The Tasman Sea: Don’t Let Seasickness Ruin Your Crossing!

Unlike seafarers of the past, the modern visitor to New Zealand or Australia need not fear violence from the Maori natives, but like explorers from the past, there is a body of water between the two countries that remains a nasty challenge: the Tasman Sea.  A cruise ship passenger might be in for the trip of a lifetime, a trip they’d rather not have taken.

The Tasman Sea was named after early Dutch explorer, Abel Tasman, who sailed to New Zealand (he named it New “Sea-land”), was attacked by the local Maori, and then fled, never to return.  That was back in 1642; the island just off Australia also bears his name: Tasmania (the only place where Tasmanian Devils can still be found in the wild).

It’s no wonder the ferocious and easily riled Tasmanian Devil is not called the Indian Devil or the Pacific Devil; the creature bears all the attributes of its watery namesake.  With strong winds and high waves, sailing here means (almost certainly) very rough passage.  That’s due largely to the nature of the East Australian Current (EAC), especially in the summer when the current is at its strongest.  The natural result for most cruise ship passengers?  Seasickness.  But with a little common sense and pre-planning, the Tasman Sea can be traversed with little or no discomfort.

The best defense against seasickness is a preventative defense.  A wise seafarer (cruise ship passenger) will take action before motion sickness occurs, because once sick, there is really nothing to do but live with the stomach-rolling misery.  And that will mean at least two to three days of misery, if your ship is making the crossing between New Zealand and Australia.

The best tip for avoiding seasickness is to wear a “sea band.”  These rather tight ribbed wrist bands, complete with a small plastic button, are available at most drug stores.  If worn properly (the band must be positioned the width of three fingers down from the first wrist crease, with the small plastic button pressed in between the two wrist tendons) most passengers will escape even the slightest sense of motion sickness.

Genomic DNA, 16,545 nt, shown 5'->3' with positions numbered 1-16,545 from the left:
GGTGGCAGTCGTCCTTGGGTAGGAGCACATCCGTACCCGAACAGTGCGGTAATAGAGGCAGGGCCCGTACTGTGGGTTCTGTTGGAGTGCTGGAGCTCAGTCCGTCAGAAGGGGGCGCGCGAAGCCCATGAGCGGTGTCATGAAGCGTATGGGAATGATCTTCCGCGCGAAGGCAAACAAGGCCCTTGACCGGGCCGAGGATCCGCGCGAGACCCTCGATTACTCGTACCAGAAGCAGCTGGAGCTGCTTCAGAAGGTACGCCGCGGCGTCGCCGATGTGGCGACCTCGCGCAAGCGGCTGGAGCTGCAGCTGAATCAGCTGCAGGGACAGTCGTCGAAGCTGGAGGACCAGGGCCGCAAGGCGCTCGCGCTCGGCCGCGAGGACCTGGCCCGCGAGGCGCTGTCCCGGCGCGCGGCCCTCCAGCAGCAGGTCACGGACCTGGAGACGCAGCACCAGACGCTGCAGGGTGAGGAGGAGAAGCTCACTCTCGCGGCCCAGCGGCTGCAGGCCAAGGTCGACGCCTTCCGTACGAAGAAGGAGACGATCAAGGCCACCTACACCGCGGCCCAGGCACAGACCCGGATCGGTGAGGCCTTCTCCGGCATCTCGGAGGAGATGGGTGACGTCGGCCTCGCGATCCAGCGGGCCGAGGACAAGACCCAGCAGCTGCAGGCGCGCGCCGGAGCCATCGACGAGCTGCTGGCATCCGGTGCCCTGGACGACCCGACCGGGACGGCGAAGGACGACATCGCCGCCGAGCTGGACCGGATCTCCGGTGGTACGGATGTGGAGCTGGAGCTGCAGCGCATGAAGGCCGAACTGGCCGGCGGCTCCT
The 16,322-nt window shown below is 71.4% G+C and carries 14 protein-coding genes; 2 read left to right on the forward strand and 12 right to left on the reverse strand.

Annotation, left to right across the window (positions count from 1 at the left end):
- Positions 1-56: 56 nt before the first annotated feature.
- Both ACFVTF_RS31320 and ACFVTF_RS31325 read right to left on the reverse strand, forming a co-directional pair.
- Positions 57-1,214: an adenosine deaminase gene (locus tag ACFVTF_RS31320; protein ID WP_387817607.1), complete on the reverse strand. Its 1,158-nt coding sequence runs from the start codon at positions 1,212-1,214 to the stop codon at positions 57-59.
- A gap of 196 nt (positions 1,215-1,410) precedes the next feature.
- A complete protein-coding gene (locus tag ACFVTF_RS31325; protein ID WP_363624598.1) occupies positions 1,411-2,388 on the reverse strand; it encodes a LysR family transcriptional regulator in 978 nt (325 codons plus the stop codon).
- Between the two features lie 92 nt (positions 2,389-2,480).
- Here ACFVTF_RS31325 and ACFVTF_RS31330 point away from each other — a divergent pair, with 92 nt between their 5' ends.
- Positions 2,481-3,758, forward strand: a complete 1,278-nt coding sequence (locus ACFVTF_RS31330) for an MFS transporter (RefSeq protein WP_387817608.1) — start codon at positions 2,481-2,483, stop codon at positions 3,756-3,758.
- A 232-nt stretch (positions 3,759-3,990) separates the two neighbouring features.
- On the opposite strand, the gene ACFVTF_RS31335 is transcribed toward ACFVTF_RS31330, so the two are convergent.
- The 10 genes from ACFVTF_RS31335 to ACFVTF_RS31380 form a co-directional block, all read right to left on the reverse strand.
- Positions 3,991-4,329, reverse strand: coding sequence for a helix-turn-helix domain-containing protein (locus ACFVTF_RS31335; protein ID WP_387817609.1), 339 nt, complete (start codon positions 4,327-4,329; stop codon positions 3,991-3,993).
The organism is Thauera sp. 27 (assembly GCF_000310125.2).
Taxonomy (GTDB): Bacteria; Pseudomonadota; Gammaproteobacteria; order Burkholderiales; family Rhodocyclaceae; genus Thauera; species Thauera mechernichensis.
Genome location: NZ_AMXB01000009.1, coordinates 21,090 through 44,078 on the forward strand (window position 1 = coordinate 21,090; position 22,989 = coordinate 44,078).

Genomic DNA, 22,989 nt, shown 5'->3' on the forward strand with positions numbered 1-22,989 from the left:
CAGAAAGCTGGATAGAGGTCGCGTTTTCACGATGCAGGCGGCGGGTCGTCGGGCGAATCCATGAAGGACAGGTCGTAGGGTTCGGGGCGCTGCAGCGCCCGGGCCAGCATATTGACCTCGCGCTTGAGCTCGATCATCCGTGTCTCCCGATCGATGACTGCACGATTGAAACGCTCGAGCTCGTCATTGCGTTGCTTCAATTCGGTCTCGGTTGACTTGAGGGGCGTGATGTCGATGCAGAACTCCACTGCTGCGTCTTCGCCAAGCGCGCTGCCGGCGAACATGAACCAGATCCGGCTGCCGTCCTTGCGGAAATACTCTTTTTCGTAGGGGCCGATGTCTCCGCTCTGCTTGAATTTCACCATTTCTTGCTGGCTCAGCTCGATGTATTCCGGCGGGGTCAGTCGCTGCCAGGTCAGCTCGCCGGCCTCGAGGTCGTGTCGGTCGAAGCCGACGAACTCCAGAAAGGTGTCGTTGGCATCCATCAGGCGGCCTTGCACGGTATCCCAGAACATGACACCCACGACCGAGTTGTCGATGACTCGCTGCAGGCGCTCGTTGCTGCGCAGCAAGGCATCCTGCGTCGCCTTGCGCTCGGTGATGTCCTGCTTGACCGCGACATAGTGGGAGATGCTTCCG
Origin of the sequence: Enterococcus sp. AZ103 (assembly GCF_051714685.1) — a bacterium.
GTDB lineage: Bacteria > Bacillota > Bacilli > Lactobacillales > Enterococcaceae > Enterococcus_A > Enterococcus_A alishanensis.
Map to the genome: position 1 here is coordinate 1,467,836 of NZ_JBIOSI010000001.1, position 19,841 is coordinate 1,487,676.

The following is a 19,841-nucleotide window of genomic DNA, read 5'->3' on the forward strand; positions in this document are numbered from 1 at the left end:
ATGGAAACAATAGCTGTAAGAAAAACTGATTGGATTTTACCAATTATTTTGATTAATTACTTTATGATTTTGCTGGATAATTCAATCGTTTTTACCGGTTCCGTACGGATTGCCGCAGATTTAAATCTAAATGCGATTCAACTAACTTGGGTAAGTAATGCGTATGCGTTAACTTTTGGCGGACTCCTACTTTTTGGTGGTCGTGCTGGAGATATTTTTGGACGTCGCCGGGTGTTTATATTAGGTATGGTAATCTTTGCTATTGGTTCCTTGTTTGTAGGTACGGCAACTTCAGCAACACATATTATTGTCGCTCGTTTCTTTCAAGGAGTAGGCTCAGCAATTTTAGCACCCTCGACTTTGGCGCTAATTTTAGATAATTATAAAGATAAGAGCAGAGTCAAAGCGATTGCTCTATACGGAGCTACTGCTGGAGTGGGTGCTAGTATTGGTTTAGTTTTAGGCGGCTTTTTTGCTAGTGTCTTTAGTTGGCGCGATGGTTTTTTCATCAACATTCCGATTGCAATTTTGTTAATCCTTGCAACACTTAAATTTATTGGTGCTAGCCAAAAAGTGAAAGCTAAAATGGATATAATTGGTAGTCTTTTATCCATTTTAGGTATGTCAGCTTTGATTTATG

Another solution is to take a motion sickness pill BEFORE feeling any nausea.  This over-the-counter medication is also easily purchased at any pharmacy under the name Dramamine or Bonine.  (Some formulas cause less drowsiness than others – check the label.)  But again, this is a preemptive strike; the pill is useless if it’s ingested too late.

A huge caution here:  Do NOT drink alcohol when taking motion sickness drugs, and be prepared for drowsiness.  As a cruise ship passenger, you’ll probably be on an “at sea” day anyway, so you can sleep at your leisure.

Other tips for avoiding seasickness include NOT gazing at the rolling grey waves; in the dining room put your back to the open windows.

In addition, if you are very prone to motion sickness, choose a cabin amidships, as rolling and pitching is less extreme than what occurs fore (forward) or aft (rear).  Get fresh air when you can, and breathe deeply.

Above all, especially when sailing the cantankerous Tasman Sea, treat your seasickness BEFORE it happens.

Cheers,
Sheree Zielke

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One Response to “The Tasman Sea: Don’t Let Seasickness Ruin Your Crossing!”

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